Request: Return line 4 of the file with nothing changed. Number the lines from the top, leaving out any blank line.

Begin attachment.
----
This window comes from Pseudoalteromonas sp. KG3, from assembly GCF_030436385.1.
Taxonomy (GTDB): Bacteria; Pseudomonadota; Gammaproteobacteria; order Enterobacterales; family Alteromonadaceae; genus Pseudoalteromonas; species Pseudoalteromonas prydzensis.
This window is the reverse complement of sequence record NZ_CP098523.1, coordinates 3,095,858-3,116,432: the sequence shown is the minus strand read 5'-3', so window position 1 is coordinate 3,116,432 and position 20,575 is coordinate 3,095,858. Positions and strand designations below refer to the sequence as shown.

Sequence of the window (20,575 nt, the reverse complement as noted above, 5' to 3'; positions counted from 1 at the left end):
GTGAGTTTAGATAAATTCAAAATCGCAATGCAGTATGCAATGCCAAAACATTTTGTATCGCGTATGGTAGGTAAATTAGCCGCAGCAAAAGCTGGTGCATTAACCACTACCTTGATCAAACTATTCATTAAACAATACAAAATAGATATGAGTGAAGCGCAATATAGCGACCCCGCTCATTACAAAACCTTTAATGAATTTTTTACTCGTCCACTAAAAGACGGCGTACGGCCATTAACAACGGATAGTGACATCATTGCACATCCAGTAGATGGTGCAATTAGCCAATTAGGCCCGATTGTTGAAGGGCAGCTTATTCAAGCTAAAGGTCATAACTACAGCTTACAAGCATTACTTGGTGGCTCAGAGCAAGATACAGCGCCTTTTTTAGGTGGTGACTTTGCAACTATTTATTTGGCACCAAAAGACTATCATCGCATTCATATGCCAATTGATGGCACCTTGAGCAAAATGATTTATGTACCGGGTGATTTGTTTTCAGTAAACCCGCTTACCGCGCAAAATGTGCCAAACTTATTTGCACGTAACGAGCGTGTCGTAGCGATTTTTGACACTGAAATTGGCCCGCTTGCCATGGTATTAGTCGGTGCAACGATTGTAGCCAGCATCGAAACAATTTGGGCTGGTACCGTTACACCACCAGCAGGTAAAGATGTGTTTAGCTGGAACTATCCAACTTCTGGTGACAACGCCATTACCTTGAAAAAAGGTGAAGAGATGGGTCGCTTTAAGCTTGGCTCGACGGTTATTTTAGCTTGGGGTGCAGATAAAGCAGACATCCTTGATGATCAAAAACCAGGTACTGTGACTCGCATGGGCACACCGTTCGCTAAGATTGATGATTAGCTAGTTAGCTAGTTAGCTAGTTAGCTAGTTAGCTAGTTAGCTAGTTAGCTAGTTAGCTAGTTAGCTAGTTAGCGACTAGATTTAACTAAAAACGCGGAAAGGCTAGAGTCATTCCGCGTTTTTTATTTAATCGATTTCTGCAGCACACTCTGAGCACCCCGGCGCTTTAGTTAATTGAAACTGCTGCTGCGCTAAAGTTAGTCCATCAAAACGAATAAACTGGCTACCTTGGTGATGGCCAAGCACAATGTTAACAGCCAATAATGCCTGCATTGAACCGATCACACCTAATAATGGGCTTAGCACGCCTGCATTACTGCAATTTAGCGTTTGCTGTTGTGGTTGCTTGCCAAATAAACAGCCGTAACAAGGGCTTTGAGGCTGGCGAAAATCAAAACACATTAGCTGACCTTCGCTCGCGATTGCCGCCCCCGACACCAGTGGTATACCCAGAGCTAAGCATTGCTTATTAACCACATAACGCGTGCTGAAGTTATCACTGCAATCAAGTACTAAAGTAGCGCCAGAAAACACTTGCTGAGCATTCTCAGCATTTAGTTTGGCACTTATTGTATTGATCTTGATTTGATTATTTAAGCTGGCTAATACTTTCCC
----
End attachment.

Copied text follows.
Sequence of the window (20,575 nt, the reverse complement as noted above, 5' to 3'; positions counted from 1 at the left end):